I can imagine dad saying to her, “Dorothy, why don’t you come to bed now, it doesn’t do anybody any good for you to get all worked.” To which she would have said very quietly, “Dad, I just can’t sleep.” To which he would have said, “I’m going to bed.”
I could imagine Jesus asking my mom, “Dorothy, where is your faith?” And I can her answering, “My faith is in you, Lord, but I’m just so restless and I love Curtis so much and it seems as though I should stay up and pray. And I can imagine Jesus answering, “Dorothy, I have loved your son before He was ever born. I love him even more than you do. I loved him with my very body and blood at the cross. I will love him all the way into eternity. Trust in my Father, and trust in me. You need your rest. Go to sleep now and please lay your head down in peace.
Story #1- Keep in mind that these disciples already knew that Jesus was all knowing and all powerful. They had already seen with their own eyes a dozen and maybe two dozen and more of their Master’s miracles. They knew that Jesus had been born of a virgin woman. They knew that He could change water into wine and they knew He could drive out demons and they knew he could tell paralyzed men to get up and walk and they would. They knew he could cure lepers of leprosy and they knew he could tell a man with a withered hand to stretch it out and it would be healed. And even more than that, they had seen him interrupt a funeral processional in the little town of Nain. Jesus had left them speechless as He told a sobbing widow to quit crying. He proceeded to tell the dead man to get up out of that coffin, and he got up out of that coffin and began to speak.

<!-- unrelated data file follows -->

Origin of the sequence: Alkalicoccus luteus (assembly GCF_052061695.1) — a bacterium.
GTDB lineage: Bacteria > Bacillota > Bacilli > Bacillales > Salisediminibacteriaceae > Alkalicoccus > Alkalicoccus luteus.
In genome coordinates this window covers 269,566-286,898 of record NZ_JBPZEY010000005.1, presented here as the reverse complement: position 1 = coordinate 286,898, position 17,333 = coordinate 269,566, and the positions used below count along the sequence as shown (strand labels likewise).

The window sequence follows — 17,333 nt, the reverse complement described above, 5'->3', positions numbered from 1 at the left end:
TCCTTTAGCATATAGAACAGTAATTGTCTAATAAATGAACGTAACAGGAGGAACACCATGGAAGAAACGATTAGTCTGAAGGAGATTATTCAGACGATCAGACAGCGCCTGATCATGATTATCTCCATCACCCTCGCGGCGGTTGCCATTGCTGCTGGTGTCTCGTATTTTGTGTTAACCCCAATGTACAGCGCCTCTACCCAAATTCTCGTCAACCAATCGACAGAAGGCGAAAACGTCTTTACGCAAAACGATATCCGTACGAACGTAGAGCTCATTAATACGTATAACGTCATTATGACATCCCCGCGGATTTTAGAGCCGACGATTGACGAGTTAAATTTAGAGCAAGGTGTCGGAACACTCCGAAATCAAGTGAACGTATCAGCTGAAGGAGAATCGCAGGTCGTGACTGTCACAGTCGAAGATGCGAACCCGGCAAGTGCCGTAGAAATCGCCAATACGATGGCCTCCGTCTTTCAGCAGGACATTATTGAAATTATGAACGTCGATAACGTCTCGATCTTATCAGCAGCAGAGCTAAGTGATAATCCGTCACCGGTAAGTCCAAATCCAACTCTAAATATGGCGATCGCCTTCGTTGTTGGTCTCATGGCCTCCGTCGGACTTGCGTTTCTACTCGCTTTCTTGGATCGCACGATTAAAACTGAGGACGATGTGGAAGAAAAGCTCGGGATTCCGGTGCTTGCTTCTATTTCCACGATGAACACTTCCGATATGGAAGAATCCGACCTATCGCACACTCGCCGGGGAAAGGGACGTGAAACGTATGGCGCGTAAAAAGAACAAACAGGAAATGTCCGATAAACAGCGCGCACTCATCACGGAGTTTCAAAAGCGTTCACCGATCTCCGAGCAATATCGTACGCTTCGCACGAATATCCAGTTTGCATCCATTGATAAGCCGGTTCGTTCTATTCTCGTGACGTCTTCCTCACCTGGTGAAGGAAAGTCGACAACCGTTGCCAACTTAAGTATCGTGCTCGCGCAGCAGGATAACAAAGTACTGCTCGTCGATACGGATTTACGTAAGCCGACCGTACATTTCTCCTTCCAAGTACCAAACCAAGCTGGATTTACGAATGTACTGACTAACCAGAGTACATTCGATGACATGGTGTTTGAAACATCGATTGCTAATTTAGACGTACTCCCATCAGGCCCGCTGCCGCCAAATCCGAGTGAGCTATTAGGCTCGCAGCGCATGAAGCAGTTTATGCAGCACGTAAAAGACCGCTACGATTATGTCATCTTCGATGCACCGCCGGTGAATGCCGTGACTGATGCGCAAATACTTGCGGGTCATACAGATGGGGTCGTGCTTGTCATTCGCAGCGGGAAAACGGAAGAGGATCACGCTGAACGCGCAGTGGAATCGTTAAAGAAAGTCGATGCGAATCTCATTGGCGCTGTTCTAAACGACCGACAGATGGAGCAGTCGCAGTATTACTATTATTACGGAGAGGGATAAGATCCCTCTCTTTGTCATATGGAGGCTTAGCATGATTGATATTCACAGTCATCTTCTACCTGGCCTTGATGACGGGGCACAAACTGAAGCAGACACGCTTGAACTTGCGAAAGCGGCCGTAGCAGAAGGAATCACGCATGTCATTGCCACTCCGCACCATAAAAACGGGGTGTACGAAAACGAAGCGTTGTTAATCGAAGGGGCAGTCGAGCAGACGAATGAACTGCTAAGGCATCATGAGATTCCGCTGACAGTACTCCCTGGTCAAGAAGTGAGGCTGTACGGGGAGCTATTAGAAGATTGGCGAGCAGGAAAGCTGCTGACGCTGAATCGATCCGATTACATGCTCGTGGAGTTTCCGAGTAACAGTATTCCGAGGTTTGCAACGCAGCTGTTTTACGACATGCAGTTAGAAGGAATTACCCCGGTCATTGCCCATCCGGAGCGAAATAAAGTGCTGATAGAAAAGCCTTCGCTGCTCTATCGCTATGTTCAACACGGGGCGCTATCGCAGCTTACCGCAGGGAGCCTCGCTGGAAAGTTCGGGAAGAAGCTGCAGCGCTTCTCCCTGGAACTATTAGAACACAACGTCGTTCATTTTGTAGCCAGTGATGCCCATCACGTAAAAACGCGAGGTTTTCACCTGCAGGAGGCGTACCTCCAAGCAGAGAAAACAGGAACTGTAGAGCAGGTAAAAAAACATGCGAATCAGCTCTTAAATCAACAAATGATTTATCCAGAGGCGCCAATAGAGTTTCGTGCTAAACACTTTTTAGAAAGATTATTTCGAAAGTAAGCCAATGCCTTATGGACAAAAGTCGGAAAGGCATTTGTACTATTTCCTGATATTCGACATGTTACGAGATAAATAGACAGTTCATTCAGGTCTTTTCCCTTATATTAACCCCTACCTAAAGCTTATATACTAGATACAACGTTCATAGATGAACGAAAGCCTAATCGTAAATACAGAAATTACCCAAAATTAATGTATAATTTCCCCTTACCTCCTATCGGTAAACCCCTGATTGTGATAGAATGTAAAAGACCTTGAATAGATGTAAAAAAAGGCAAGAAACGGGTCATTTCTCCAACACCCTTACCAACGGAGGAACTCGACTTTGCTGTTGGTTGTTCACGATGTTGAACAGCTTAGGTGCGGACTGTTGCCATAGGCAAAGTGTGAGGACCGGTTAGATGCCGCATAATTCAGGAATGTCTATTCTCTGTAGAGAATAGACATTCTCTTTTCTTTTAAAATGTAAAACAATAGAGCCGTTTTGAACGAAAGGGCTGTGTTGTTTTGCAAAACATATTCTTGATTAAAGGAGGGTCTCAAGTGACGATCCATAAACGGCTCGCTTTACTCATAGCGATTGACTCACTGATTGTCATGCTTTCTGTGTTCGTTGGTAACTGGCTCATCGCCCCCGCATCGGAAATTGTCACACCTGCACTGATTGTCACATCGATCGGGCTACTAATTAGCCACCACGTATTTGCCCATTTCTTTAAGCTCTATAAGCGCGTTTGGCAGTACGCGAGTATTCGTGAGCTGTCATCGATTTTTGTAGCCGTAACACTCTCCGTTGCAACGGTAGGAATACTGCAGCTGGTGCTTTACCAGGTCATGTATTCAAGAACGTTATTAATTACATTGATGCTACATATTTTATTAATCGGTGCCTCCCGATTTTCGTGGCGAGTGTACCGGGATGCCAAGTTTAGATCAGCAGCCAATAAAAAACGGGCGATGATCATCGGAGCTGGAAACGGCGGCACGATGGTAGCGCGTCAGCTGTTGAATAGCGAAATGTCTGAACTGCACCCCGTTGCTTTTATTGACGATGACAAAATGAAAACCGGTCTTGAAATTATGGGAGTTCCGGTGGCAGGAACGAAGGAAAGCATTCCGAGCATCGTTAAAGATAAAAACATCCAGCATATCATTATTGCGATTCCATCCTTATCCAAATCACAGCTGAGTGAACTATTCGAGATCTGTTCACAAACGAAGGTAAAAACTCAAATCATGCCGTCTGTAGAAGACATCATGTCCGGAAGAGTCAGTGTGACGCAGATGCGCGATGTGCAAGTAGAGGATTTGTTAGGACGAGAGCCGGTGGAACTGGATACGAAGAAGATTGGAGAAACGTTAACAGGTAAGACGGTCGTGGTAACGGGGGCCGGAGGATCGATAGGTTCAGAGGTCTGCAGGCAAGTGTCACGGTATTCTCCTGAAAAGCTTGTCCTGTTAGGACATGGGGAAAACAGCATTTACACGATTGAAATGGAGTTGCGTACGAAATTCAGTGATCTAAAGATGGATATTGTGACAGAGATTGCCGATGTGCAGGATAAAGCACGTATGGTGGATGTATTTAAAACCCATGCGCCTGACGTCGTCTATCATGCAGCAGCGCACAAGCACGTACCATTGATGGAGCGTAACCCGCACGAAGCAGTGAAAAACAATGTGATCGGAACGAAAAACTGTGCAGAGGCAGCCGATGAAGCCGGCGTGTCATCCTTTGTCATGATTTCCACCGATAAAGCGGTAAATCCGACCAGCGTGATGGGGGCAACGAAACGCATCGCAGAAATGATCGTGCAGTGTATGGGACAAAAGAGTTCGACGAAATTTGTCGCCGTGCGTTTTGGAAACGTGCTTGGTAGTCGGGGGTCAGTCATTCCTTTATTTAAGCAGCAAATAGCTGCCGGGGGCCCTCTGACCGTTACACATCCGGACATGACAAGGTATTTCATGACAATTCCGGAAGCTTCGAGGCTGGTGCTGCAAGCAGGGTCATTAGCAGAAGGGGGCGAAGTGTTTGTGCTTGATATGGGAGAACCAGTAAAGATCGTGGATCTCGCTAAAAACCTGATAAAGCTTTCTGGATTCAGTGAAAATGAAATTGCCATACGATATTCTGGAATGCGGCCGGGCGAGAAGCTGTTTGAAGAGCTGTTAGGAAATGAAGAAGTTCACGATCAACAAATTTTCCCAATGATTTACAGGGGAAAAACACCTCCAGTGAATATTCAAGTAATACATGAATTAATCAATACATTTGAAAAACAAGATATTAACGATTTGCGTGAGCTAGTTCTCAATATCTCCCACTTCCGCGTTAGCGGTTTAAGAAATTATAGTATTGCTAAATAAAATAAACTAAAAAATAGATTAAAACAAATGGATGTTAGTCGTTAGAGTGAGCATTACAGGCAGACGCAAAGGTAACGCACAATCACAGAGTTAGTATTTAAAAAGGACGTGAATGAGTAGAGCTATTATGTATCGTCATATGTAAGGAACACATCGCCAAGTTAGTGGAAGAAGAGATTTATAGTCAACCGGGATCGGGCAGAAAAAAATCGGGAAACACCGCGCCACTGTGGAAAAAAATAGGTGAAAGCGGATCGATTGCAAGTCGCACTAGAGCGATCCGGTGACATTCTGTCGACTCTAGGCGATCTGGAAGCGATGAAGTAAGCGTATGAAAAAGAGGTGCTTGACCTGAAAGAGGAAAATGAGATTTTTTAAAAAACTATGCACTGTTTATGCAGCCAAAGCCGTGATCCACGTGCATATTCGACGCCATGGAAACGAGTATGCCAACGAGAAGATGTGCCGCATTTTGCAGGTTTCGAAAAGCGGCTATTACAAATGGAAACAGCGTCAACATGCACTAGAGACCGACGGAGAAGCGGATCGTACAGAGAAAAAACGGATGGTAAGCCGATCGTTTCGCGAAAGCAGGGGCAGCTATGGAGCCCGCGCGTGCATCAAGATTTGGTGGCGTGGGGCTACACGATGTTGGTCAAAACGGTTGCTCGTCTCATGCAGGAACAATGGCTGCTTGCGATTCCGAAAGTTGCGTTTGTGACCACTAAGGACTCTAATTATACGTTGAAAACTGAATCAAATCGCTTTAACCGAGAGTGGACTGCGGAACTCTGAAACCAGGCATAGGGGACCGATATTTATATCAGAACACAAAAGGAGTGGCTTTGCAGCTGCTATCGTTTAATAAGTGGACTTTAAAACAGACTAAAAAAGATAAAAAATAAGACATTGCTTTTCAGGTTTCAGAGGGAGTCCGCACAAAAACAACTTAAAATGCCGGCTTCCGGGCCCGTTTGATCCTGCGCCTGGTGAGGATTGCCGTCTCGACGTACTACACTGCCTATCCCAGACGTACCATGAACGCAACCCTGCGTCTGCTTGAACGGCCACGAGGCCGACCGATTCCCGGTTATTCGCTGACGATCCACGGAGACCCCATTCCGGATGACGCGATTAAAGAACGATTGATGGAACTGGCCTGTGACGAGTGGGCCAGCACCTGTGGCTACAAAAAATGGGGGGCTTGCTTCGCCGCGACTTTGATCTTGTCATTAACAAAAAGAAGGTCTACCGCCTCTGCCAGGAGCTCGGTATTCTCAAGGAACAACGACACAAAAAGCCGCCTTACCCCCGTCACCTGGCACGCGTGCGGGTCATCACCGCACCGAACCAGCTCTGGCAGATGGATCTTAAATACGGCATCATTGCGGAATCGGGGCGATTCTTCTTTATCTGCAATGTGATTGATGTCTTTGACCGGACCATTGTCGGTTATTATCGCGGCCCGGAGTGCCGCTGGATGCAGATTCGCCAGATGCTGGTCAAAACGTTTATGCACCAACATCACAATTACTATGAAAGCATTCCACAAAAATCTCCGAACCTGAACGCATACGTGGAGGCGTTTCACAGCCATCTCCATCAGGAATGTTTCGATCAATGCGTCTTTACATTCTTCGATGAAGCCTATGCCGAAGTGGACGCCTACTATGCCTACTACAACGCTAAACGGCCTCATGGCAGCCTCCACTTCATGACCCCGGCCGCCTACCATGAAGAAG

Now with all of that in mind and so much more, think about why Jesus would intentionally take his disciples into a boat and then fall asleep and then have them meet up with a storm. Not just a little spring squall, but an overwhelming kind of a storm with hurricane force winds and waves crashing over the sides of the boat and watch as the disciples do everything they can do and they worry and they pray and they get ready to die and finally they wake up Jesus and ask him if he even cares that they’re all gonna die!
Jesus rebukes the wind and then turns to the sea and says, “Be quiet. Put a muzzle on it.” And I wonder if Jesus had a twinkle in His eye when He asked, “Where is your faith? I can imagine them saying, “Oh my goodness, Jesus, our faith is in you, but why do you mess with us like that? We were going down and you’re sleeping, for heaven’s sake! And then Jesus saying, “It was for heaven’s sake that I was messing with you. We’re going to go through worse than this, and I want you ready. We’re going to go through nastier storms than this and I want you never forget that I’m the one who laid the foundations of the earth in the first place. Do not doubt me on this. I’m the one who created the winds and the waves in the first place, and more than that, I have loved you men with an everlasting love and I will love you at the cross with my very body and blood and I will love you all the way into the gates of heaven. I want to get you to the point where you can be calm not only after the storm but before and during.